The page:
Fraud Alerts and Credit Freezes: Options Against Identity Fraud

Both fraud alerts and credit freezes are useful tools for protecting your credit. They both have the same purpose: preventing identity thieves from misusing your credit file.

It’s useful to see identity theft as an injury or disease to your credit. If you sprain an ankle, do you apply ice or heat? What if you have stiff joints or chronic muscle pain? The correct treatment will depend on the type of injury and may require alternating both heat and cold.

As with physical injuries, which treatments you chose to recover from identity theft and protect yourself from further attacks will depend on the seriousness and the type of injury.

Fraud Alerts

Extended Fraud Alert

Fraud alerts protect you by placing a red flag on your credit file. Once the alert is in place, the credit reporting bureaus (Experian, Equifax and TransUnion) will attach a fraud alert to any credit report or credit score generated using your file. This alerts signals to potential creditors that you may be a victim of identity theft.

Creditors must then follow what the Fair Credit Reporting Act calls “reasonable policies and procedures” to ensure they are dealing with you before issuing credit in your name.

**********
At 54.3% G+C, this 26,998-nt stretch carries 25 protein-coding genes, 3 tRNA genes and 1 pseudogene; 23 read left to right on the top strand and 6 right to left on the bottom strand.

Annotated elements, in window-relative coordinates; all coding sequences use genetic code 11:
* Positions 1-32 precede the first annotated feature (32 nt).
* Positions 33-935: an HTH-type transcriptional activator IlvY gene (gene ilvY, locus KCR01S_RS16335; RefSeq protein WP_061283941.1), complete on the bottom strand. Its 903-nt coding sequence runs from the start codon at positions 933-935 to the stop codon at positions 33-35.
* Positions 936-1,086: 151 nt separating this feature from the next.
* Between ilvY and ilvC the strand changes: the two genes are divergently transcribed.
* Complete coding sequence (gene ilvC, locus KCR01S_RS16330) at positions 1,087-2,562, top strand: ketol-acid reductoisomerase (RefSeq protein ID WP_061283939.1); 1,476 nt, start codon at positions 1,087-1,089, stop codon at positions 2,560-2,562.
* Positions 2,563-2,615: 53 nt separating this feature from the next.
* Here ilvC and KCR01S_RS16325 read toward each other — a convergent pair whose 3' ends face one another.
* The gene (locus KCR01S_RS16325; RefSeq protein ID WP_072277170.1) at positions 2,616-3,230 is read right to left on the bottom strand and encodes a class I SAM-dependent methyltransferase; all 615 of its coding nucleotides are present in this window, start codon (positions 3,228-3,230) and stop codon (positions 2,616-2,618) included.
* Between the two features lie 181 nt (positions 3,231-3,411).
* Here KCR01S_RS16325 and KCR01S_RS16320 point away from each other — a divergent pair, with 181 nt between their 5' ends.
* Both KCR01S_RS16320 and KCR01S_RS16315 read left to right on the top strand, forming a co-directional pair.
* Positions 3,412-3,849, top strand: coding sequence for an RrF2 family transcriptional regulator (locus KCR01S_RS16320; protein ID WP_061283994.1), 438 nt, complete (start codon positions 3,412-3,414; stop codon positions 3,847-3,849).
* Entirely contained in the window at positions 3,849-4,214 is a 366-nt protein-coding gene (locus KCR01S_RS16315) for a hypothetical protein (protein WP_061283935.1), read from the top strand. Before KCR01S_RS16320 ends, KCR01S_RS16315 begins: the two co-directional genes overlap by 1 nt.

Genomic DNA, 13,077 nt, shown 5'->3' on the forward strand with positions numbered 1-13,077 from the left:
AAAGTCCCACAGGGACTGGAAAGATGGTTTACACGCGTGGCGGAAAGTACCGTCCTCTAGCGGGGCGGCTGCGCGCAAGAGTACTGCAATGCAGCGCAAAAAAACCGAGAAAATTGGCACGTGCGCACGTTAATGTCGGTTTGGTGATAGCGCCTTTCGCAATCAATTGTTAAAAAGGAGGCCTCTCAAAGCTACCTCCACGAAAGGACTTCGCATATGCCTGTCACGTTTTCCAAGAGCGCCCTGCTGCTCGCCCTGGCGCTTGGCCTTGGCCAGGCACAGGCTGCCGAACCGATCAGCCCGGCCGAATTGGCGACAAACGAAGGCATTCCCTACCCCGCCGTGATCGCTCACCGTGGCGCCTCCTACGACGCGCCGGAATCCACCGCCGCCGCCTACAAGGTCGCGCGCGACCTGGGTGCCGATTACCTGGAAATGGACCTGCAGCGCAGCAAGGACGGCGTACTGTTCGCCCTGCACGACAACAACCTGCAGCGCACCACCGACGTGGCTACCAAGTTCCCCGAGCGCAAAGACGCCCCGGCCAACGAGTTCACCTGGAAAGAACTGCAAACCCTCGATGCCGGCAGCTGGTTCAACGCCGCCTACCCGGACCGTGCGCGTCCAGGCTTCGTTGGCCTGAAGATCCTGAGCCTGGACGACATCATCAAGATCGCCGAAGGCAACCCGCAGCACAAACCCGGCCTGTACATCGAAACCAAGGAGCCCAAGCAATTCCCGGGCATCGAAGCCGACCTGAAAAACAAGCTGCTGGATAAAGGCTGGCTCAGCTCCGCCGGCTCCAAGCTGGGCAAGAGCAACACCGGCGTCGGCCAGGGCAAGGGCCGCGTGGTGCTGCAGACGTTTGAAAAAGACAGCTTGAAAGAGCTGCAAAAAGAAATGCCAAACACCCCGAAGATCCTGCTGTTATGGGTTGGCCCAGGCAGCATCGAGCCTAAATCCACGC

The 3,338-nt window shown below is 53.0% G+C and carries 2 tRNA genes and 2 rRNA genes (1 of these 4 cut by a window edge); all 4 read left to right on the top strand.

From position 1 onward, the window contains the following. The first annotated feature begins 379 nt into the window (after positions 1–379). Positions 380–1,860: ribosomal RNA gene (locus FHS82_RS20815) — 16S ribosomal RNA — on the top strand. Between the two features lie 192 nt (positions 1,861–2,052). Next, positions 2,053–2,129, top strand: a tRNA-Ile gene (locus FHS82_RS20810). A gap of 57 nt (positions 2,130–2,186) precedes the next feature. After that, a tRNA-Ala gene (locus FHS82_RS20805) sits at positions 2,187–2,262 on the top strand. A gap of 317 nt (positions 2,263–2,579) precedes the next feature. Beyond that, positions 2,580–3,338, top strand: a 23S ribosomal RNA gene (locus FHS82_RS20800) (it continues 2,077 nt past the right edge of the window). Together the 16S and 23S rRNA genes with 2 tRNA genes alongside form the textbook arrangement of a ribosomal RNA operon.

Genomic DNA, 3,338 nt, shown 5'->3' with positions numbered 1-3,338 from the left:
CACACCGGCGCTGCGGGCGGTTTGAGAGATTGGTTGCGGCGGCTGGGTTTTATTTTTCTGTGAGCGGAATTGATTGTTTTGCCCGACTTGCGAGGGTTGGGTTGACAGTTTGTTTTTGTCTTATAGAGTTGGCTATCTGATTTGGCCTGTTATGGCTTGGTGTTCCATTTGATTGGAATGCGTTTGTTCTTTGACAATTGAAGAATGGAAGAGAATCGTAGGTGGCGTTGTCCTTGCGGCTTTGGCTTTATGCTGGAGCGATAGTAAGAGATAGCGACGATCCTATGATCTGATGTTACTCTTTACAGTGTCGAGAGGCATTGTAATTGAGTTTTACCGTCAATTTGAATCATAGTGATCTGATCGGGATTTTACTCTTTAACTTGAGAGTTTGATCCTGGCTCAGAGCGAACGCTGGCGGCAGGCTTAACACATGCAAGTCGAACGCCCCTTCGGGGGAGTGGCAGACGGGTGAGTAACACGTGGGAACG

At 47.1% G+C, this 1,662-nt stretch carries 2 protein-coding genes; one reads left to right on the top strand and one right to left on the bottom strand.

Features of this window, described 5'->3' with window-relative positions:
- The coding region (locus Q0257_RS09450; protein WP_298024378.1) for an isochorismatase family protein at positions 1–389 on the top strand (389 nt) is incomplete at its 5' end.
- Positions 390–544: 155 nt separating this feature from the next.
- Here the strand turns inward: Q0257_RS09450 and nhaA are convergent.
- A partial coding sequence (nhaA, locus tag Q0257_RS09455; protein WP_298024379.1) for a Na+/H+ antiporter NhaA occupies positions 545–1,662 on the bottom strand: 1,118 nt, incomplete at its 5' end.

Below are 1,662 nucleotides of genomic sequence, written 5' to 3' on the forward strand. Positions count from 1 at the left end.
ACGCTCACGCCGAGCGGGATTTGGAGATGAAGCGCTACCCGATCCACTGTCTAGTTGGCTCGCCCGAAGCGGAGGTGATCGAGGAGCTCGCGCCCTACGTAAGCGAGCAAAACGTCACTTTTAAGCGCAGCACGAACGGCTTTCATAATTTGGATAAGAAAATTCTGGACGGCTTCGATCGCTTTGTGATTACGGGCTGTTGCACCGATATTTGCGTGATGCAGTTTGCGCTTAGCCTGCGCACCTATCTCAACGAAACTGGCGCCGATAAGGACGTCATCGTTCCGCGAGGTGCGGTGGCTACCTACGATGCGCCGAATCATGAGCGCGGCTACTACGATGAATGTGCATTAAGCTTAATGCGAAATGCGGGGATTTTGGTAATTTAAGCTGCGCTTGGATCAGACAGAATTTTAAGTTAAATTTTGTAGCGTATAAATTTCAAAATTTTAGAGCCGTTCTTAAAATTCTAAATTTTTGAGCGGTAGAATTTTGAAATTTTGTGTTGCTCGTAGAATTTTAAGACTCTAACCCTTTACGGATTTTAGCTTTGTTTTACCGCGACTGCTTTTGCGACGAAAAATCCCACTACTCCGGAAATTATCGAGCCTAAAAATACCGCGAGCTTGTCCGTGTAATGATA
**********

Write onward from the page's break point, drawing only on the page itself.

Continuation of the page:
There are two main types of fraud alerts: initial fraud alerts and extended fraud alerts.

In the case of initial fraud alerts the measures creditors must take to verify your identity are left to the creditors’ discretion, which some may view as an obvious Achilles’ heel. But, if you request an extended fraud alert, creditors must either contact you using a telephone number you provide or meet with you in person.

Both types of fraud alert are free and entitle you to free credit reports. Initial fraud alerts last for 90 days, while extended fraud alerts can go on for up to 7 years.

Also, read >  The 12 Days of Credit

How Easy Is It To Request A Fraud Alert?

You can request an initial fraud alert any time you suspect you may have been the victim of identity theft or could be in the near future. For example, if your wallet was stolen or you’re worried you were duped into giving too much personal information, such as your Social Security number, you can request a 90-day fraud alert. You just need to call a credit bureau or fill an online form.

To request an extended fraud alert you will need to write to one of the credit reporting bureaus and attach an Identity Theft Report, a special police report that proves you have been the victim of identity theft.

Credit Freezes

Credit Freeze

Security freezes, another term for credit freezes, provide a more dramatic way of protecting your credit file from identity thieves. When you freeze your credit file, you prevent credit reporting bureaus from sharing your credit report and score without your consent. This makes it difficult for identity thieves to open new accounts in your name.

Learn more about credit freezes and how they can help you here.